• page charges
      • colour charges
  • Contact details
    • The contact details must include a real name and the journal’s dedicated email address
    • The country in the application and on the journal website must be the country where the publisher is registered and carries out its business activities

ISSN

  • A journal must have at least one ISSN (International Standard Serial Number) which is registered and confirmed at issn.org.
  • The ISSN(s) must be displayed on the website.
  • The name of the journal in the application and on the website must match what is shown at issn.org.

Editorial process

  • A journal must have an editor and an editorial board. 
    • The editorial board must be listed on the website.
    • The name and affiliation of all editors and board members must be included.
    • If the journal is run by a student body, it must have an advisory board of which at least two members have a PhD or equivalent.
  • All articles must pass through a quality control system (peer review) before publication.
    • The type and details of the peer review process must be stated clearly on the website.

Licensing

  • The licensing terms for use and re-use of the published content must be clearly stated on the website.
  • DOAJ recommends the use of Creative Commons licenses for this purpose. 
  • If Creative Commons licensing is not used, similar terms and conditions should be applied.
    • Extra care must be taken to state these terms clearly. 

Copyright

  • The copyright terms applied to the published content must be clearly stated and separate from the copyright terms applied to the website.
  • Copyright terms must not contradict the licensing terms or the terms of the open access policy.
    • “All rights reserved” is never appropriate for open access content.

Footnote

Applications that contain information that is inaccurate or wrong, or that have answers missing, are automatically rejected.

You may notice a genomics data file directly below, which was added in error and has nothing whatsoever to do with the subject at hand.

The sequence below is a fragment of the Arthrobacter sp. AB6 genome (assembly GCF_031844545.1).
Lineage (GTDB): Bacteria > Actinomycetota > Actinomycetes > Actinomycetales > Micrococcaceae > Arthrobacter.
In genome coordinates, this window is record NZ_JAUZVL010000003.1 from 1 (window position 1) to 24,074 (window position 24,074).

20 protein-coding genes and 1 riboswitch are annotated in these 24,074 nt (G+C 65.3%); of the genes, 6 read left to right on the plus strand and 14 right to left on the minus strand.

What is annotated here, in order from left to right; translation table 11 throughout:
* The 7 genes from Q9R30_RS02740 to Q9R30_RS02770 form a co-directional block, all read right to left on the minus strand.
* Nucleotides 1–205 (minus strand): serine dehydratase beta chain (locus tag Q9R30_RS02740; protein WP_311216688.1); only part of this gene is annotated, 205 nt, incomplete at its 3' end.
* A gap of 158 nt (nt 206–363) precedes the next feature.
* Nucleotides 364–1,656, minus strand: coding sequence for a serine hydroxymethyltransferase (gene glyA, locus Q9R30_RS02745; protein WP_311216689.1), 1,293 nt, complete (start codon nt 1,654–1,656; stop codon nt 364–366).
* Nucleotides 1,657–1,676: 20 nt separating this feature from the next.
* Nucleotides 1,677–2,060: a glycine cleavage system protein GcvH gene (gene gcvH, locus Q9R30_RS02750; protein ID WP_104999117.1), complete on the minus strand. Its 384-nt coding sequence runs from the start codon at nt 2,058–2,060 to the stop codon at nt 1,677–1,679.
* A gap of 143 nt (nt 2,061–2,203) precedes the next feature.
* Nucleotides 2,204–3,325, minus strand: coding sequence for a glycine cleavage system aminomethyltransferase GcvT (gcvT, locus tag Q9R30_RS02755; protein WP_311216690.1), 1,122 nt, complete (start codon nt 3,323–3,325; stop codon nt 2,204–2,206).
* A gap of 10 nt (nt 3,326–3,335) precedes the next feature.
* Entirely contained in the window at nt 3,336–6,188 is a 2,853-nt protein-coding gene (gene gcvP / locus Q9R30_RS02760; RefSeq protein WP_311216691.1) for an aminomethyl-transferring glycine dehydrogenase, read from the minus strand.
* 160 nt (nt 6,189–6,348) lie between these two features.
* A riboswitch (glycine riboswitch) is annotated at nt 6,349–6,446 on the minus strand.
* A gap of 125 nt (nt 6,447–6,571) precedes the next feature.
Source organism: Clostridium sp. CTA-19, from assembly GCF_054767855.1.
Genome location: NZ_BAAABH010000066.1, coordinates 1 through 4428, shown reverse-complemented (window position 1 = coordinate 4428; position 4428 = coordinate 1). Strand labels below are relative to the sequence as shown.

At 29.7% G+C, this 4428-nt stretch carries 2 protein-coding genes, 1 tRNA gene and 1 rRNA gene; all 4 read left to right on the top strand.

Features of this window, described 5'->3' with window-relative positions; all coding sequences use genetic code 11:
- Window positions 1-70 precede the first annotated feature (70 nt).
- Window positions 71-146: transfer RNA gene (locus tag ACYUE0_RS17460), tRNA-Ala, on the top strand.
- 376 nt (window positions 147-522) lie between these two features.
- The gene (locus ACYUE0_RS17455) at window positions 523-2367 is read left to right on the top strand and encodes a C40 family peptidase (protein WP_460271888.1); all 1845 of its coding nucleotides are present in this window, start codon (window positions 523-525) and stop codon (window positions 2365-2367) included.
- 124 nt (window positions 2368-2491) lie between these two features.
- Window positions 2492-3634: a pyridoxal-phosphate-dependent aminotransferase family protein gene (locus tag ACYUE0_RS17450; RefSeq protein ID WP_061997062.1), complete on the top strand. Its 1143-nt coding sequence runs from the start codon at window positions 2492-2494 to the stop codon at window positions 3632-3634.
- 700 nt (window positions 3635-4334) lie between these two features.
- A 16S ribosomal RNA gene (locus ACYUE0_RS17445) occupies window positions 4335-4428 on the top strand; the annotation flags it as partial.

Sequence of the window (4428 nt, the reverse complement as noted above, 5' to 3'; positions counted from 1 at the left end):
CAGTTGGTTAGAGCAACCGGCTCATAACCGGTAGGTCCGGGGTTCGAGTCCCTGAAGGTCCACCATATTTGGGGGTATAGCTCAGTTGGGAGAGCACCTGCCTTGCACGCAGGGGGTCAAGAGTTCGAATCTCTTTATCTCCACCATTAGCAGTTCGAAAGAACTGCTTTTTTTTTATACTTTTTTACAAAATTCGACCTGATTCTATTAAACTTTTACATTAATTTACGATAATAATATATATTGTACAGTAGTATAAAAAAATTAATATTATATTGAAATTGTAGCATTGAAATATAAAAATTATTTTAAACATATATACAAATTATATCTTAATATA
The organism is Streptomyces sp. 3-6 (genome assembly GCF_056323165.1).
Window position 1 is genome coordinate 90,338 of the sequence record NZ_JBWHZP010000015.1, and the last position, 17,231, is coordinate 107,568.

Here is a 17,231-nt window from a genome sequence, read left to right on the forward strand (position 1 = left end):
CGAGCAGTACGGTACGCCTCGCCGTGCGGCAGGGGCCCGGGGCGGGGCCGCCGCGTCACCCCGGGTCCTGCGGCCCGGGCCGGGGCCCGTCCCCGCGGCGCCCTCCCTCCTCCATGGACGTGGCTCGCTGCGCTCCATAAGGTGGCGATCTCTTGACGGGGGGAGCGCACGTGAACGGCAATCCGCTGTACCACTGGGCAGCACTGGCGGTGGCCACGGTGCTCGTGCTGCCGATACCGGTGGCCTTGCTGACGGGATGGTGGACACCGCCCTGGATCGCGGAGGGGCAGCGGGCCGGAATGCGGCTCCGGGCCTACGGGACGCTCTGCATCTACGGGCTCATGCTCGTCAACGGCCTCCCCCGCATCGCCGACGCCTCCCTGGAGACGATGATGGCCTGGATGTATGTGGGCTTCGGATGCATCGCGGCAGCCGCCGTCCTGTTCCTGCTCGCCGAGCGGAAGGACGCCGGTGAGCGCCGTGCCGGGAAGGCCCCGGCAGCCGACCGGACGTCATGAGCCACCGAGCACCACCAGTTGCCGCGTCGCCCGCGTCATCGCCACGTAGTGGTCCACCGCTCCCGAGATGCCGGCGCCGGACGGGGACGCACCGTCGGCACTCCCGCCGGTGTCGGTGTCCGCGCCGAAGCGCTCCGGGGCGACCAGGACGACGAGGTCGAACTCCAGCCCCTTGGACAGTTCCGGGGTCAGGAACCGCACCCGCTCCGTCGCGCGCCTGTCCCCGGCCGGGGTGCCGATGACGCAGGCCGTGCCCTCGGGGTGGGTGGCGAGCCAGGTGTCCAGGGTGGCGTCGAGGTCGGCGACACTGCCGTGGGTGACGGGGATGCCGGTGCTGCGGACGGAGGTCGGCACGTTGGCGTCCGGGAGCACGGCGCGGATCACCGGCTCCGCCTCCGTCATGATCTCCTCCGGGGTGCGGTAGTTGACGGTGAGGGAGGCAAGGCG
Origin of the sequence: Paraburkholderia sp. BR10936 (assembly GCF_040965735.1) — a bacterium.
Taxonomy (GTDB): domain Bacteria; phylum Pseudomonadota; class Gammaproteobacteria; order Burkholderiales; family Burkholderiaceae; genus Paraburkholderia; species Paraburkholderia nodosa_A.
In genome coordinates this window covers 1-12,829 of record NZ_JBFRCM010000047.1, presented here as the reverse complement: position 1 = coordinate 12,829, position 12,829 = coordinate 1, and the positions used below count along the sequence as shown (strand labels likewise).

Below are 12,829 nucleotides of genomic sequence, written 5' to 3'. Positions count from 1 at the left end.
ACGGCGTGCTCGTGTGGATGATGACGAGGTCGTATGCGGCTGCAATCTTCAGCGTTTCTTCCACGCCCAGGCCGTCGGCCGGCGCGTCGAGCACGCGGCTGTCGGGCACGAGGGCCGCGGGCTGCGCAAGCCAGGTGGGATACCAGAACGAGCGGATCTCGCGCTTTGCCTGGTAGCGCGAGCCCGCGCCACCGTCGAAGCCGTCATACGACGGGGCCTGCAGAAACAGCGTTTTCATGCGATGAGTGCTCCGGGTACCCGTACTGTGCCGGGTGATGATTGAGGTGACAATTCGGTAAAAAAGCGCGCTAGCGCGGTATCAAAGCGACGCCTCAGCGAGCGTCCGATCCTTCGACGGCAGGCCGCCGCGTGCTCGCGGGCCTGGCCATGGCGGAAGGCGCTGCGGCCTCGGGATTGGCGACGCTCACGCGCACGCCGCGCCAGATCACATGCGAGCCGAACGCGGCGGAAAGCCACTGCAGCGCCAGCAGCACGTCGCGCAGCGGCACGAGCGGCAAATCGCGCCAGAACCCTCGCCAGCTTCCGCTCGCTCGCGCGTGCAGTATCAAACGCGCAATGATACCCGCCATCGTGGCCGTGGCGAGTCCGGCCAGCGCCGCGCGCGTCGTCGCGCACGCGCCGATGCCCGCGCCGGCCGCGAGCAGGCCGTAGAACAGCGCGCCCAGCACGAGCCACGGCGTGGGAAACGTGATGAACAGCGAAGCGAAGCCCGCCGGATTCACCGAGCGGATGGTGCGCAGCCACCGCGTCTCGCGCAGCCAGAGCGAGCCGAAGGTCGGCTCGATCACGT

Journals that are rejected must wait 6 months from the date of rejection before applying again unless otherwise advised by DOAJ.

UPDATE ON REAPPLICATIONS AND NEW APPLICATIONS

In March 2014 DOAJ implemented much more detailed criteria for listing, which enabled DOAJ to provide granular information enabling universities, research funders and governments to check journals for compliance with Open Access policy and mandate requirements. 
 
This led to a reapplication process that was a necessary step towards ensuring that all journals in DOAJ (of which there were about 10000) met the stricter criteria. The criteria were produced as a response to the increasing demands from various stakeholders about transparency of open access journals and to retain DOAJ’s relevancy and importance for the stakeholders in open access publishing.
 
During the last 32 months DOAJ has accepted 3,700 journals, rejected 6,500 applications, monitored journals on a daily basis, removed 1,450 journals and delisted 2,850 journals for not re-applying to stay indexed. DOAJ also receives more than 300 new applications per month. 
This large number of reapplications and new applications is taking longer to process than we had envisaged and the team at DOAJ are doing our best to handle them promptly and efficiently. We would like to thank you for your patience in these last months.